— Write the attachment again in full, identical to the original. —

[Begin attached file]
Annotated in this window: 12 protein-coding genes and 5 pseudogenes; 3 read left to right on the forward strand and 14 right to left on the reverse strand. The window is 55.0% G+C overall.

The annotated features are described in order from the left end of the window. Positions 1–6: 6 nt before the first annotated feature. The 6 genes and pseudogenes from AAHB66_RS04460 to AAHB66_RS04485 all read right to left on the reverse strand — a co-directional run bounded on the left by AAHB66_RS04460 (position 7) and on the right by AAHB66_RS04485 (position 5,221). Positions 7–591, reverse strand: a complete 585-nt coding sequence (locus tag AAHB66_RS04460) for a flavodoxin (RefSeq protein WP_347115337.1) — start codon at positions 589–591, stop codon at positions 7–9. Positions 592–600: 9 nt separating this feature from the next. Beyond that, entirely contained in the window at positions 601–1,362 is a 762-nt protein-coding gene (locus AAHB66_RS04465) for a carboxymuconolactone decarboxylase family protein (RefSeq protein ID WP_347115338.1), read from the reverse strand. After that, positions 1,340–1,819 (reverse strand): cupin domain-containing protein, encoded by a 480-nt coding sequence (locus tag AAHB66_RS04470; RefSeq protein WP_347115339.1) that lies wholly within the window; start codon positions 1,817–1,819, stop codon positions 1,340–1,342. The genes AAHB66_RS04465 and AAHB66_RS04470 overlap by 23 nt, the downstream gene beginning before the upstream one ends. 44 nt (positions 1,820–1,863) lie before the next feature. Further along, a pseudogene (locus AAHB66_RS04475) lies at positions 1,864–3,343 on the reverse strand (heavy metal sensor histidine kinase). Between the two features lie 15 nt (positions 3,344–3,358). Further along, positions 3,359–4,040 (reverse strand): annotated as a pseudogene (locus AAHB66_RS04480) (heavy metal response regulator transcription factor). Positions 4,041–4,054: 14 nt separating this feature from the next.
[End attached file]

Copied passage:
Annotated in this window: 12 protein-coding genes and 5 pseudogenes; 3 read left to right on the forward strand and 14 right to left on the reverse strand. The window is 55.0% G+C overall.

The annotated features are described in order from the left end of the window. Positions 1–6: 6 nt before the first annotated feature. The 6 genes and pseudogenes from AAHB66_RS04460 to AAHB66_RS04485 all read right to left on the reverse strand — a co-directional run bounded on the left by AAHB66_RS04460 (position 7) and on the right by AAHB66_RS04485 (position 5,221). Positions 7–591, reverse strand: a complete 585-nt coding sequence (locus tag AAHB66_RS04460) for a flavodoxin (RefSeq protein WP_347115337.1) — start codon at positions 589–591, stop codon at positions 7–9. Positions 592–600: 9 nt separating this feature from the next. Beyond that, entirely contained in the window at positions 601–1,362 is a 762-nt protein-coding gene (locus AAHB66_RS04465) for a carboxymuconolactone decarboxylase family protein (RefSeq protein ID WP_347115338.1), read from the reverse strand. After that, positions 1,340–1,819 (reverse strand): cupin domain-containing protein, encoded by a 480-nt coding sequence (locus tag AAHB66_RS04470; RefSeq protein WP_347115339.1) that lies wholly within the window; start codon positions 1,817–1,819, stop codon positions 1,340–1,342. The genes AAHB66_RS04465 and AAHB66_RS04470 overlap by 23 nt, the downstream gene beginning before the upstream one ends. 44 nt (positions 1,820–1,863) lie before the next feature. Further along, a pseudogene (locus AAHB66_RS04475) lies at positions 1,864–3,343 on the reverse strand (heavy metal sensor histidine kinase). Between the two features lie 15 nt (positions 3,344–3,358). Further along, positions 3,359–4,040 (reverse strand): annotated as a pseudogene (locus AAHB66_RS04480) (heavy metal response regulator transcription factor). Positions 4,041–4,054: 14 nt separating this feature from the next.